Download Advances in Cryptology — ASIACRYPT 2001: 7th International by Craig Gentry, Jakob Jonsson, Jacques Stern, Michael Szydlo PDF

By Craig Gentry, Jakob Jonsson, Jacques Stern, Michael Szydlo (auth.), Colin Boyd (eds.)

The origins of the Asiacrypt sequence of meetings may be traced again to 1990, while the ?rst Auscrypt convention was once held, even supposing the identify Asiacrypt was once ?rst used for the 1991 convention in Japan. beginning with Asiacrypt 2000, the convention is now certainly one of 3 annual meetings equipped through the Inter- tional organization for Cryptologic learn (IACR). the ongoing good fortune of Asiacrypt is in no small half as a result e?orts of the Asiacrypt steerage C- mittee (ASC) and the robust aid of the IACR Board of administrators. there have been 153 papers submitted to Asiacrypt 2001 and 33 of those have been permitted for inclusion in those court cases. The authors of each paper, no matter if authorized or now not, made a valued contribution to the luck of the convention. Sending out rejection noti?cations to such a lot of not easy operating authors is likely one of the so much disagreeable initiatives of this system Chair. The overview approach lasted a few 10 weeks and consisted of an preliminary refe- eing part by means of an in depth dialogue interval. My heartfelt thank you visit all participants of this system Committee who installed severe quantities of time to offer their professional research and evaluations at the submissions. All papers have been reviewed through not less than 3 committee contributors; in lots of instances, rather for these papers submitted by way of committee individuals, extra studies have been obt- ned. professional stories have been supplied via a military of exterior reviewers with no whom our judgements might were even more di?cult.

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Additional resources for Advances in Cryptology — ASIACRYPT 2001: 7th International Conference on the Theory and Application of Cryptology and Information Security Gold Coast, Australia, December 9–13, 2001 Proceedings

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For example, setting n = 20, we have 9600 bits (= 1200 bytes) of state, and we get 1120 bits at the cost of 20 inversions, which is 56 bits per inversion. Even this naive implementation is already quite fast. With a careful implementation, the cost of modular inversion can be as small as only a few multiplications [1]. Moreover, since we work in a relatively small field, the operations can be quite fast. Finally, we note that the modular inversions are independent of each other, so it is trivial to parallelize this computation.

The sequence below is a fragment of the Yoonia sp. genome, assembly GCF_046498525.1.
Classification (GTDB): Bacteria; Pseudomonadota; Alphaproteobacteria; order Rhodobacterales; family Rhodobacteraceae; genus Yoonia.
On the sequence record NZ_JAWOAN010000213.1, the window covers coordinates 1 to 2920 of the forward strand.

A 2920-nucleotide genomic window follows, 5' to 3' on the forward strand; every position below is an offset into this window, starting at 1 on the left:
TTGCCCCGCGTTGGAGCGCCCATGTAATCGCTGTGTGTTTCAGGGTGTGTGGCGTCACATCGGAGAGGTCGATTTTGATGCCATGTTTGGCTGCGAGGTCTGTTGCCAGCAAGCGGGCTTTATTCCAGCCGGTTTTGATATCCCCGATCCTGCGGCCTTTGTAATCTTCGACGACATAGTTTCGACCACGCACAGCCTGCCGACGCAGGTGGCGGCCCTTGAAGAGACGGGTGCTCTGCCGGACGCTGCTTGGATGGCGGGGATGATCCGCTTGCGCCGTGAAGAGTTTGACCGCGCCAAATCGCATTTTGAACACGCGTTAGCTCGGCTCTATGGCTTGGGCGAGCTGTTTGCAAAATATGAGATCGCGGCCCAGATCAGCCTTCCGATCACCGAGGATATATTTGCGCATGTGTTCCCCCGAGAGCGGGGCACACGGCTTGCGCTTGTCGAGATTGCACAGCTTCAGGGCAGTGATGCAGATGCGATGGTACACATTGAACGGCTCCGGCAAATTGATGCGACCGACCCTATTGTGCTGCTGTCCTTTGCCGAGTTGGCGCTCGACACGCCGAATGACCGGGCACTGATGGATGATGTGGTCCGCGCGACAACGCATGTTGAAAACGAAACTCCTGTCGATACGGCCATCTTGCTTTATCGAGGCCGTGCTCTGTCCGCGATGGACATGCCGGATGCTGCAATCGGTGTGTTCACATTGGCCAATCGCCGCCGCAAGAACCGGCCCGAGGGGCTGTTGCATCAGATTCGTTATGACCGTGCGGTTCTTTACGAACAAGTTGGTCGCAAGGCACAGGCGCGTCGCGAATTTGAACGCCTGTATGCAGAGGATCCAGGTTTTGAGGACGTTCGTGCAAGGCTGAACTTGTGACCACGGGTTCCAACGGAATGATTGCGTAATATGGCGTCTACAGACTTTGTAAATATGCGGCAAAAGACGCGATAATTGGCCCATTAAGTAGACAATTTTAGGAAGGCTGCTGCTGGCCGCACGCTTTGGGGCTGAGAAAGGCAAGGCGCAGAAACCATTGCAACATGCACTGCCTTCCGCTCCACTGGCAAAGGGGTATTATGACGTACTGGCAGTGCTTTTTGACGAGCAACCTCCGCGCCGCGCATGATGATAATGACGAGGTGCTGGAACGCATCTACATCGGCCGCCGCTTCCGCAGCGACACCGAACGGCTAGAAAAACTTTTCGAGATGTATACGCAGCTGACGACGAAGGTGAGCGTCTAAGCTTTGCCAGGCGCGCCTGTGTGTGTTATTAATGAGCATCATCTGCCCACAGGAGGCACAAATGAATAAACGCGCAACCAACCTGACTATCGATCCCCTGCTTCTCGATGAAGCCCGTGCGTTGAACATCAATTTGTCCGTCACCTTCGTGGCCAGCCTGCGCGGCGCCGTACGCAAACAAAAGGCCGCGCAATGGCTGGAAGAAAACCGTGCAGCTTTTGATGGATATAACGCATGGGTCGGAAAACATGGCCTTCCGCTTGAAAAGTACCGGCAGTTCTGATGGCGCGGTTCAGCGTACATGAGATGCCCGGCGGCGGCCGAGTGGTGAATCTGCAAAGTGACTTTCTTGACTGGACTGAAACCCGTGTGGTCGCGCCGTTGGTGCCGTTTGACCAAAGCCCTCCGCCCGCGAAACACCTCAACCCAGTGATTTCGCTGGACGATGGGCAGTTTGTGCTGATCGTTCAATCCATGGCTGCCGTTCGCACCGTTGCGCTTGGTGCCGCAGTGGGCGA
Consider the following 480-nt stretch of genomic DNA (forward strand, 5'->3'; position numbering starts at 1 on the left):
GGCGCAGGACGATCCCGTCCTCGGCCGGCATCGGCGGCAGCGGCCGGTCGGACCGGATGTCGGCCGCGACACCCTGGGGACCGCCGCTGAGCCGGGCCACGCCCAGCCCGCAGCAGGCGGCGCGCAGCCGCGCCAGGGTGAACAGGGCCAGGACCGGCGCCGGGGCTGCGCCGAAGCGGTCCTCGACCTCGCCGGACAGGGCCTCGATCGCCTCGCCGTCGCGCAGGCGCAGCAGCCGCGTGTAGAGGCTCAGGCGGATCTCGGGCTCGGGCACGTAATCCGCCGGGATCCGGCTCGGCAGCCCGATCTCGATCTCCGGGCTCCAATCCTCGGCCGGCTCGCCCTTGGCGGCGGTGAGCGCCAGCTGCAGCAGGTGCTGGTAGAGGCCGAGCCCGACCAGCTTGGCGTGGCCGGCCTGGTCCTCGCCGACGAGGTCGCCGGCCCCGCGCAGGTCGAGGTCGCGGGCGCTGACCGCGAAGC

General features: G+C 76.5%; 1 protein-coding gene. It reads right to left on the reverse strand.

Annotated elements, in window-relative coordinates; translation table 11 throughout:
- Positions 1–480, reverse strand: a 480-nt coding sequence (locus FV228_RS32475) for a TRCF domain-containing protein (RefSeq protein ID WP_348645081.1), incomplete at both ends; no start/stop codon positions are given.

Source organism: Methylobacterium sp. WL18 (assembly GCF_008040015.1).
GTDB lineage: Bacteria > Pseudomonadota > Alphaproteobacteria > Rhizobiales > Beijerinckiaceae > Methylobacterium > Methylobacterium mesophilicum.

Springer-Verlag, 2001. 6. Coppersmith, “Small solutions to polynomial equations, and low exponent RSA vulnerabilities”, J. of Cryptology, Vol. 10, pp. 233–260, 1997. 7. R. Cramer and V. Shoup, “A practical public key cryptosystem provably secure against adaptive chosen ciphertext attack”, in proc. Crypto ’98, pp. 13–25, 1998. 8. R. Cramer and V. Shoup, “Signature schemes based on the Strong RSA Assumption”, Proc. 6th ACM Conf. on Computer and Communications Security, 1999. 9. R. Gennaro. An improved pseudo-random generator based on discrete log.

The total weight of all these terms is d d d ... k1 =0 k2 =0 (d + k1 + k2 + . . kr ) = (d + 1)r · (d + rd/2) kr =0 Therefore, we have nd (d + 1)r terms, of total weight nd (d + 1)r · d(1 + r/2). On the other hand, we cannot have more relations than terms, and the weight of a relation cannot be more than d, so the total weight of the relations is 2 Clearly, this is not the only way to eliminate the unbounded variables. For example, we can solve different sets of relations for these unknowns, depending on the relation to which we want to substitute.

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